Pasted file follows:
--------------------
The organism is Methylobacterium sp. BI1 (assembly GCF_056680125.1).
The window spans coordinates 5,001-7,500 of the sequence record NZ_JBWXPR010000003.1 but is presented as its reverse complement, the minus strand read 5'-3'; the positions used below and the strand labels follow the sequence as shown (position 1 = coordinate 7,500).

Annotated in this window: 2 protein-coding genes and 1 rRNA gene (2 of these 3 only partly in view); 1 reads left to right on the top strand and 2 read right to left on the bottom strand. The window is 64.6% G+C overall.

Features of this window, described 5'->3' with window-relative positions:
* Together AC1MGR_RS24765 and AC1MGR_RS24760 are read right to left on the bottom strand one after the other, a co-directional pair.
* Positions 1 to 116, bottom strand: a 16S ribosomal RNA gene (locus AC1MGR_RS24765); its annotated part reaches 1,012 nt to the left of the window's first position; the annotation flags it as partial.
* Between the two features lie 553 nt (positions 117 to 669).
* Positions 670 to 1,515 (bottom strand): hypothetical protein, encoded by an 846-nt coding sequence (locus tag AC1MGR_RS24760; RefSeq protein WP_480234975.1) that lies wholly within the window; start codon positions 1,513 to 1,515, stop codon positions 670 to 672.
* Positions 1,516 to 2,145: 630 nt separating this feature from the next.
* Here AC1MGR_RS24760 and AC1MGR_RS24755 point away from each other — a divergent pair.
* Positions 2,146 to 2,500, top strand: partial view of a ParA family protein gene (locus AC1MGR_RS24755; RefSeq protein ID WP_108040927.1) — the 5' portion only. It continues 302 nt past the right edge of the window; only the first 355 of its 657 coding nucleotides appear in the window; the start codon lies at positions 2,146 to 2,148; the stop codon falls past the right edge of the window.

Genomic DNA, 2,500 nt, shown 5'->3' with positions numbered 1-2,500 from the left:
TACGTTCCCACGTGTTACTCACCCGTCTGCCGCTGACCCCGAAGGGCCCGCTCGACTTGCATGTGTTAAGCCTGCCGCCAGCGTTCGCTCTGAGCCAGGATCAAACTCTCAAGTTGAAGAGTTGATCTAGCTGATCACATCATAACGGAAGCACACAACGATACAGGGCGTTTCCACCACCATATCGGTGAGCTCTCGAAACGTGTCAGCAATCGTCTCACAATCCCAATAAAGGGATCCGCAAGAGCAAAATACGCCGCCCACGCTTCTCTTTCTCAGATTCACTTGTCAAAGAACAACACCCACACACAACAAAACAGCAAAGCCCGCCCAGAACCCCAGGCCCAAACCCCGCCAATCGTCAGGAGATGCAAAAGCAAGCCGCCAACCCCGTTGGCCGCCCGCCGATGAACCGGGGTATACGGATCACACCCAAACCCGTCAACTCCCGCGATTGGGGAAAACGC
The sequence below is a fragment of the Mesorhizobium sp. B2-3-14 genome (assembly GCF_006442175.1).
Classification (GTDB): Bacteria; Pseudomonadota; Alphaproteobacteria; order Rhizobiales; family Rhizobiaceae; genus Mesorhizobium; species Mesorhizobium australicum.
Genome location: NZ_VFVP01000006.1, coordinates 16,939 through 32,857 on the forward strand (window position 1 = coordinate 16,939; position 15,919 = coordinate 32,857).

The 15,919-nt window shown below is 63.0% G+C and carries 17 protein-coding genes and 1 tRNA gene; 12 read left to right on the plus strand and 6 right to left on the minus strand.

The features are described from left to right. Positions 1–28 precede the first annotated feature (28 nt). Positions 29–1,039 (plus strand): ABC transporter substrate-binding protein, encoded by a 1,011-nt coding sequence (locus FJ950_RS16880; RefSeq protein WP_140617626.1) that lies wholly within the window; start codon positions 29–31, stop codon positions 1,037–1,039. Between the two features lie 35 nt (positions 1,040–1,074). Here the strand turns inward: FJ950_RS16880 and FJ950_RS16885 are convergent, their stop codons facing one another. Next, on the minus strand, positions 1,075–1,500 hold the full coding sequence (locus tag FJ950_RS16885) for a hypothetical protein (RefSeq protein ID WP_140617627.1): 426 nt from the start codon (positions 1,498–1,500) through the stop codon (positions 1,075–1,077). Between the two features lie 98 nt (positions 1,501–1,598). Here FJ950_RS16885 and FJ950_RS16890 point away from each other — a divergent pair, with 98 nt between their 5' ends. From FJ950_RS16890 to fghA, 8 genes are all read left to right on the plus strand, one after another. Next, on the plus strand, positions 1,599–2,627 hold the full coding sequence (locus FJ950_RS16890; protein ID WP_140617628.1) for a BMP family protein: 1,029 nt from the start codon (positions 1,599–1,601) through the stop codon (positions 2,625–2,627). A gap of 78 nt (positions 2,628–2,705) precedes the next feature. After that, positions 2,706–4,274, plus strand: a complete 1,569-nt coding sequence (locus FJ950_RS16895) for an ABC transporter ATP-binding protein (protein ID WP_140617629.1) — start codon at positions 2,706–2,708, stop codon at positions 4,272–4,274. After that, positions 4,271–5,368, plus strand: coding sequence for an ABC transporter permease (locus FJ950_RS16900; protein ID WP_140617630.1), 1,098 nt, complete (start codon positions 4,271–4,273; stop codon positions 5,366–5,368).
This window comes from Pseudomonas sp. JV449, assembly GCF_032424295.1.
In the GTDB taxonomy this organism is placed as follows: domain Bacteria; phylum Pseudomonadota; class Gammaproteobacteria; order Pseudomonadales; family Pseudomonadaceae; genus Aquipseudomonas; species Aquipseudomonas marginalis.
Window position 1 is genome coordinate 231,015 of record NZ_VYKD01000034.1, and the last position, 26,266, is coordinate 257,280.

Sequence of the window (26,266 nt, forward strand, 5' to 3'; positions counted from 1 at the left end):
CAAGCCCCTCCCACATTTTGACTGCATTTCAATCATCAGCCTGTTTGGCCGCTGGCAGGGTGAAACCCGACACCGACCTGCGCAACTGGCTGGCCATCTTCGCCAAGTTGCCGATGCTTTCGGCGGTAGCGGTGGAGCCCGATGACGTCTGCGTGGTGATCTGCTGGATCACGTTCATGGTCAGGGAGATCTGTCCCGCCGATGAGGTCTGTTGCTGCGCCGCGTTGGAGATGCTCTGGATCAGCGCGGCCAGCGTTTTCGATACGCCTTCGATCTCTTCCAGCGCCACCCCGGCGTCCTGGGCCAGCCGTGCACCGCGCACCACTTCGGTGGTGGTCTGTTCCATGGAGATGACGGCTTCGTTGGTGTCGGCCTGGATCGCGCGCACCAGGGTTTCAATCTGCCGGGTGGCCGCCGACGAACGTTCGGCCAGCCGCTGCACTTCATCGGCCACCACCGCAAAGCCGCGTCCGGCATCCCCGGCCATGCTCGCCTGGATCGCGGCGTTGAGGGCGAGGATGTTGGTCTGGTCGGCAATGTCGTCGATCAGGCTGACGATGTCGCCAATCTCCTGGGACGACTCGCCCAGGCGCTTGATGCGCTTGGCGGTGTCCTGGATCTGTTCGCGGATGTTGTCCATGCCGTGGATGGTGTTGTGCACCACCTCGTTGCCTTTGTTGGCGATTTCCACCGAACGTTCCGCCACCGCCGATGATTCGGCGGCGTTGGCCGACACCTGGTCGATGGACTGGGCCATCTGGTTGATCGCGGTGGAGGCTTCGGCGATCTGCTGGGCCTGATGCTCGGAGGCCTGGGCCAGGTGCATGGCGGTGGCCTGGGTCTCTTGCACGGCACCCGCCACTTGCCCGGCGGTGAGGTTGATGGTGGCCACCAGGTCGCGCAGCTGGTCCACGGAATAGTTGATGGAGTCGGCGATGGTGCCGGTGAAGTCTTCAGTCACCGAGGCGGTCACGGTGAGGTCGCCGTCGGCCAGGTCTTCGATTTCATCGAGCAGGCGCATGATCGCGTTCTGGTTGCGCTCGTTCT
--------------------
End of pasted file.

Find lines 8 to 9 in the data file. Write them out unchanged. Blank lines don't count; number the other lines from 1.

* Positions 670 to 1,515 (bottom strand): hypothetical protein, encoded by an 846-nt coding sequence (locus tag AC1MGR_RS24760; RefSeq protein WP_480234975.1) that lies wholly within the window; start codon positions 1,513 to 1,515, stop codon positions 670 to 672.
* Positions 1,516 to 2,145: 630 nt separating this feature from the next.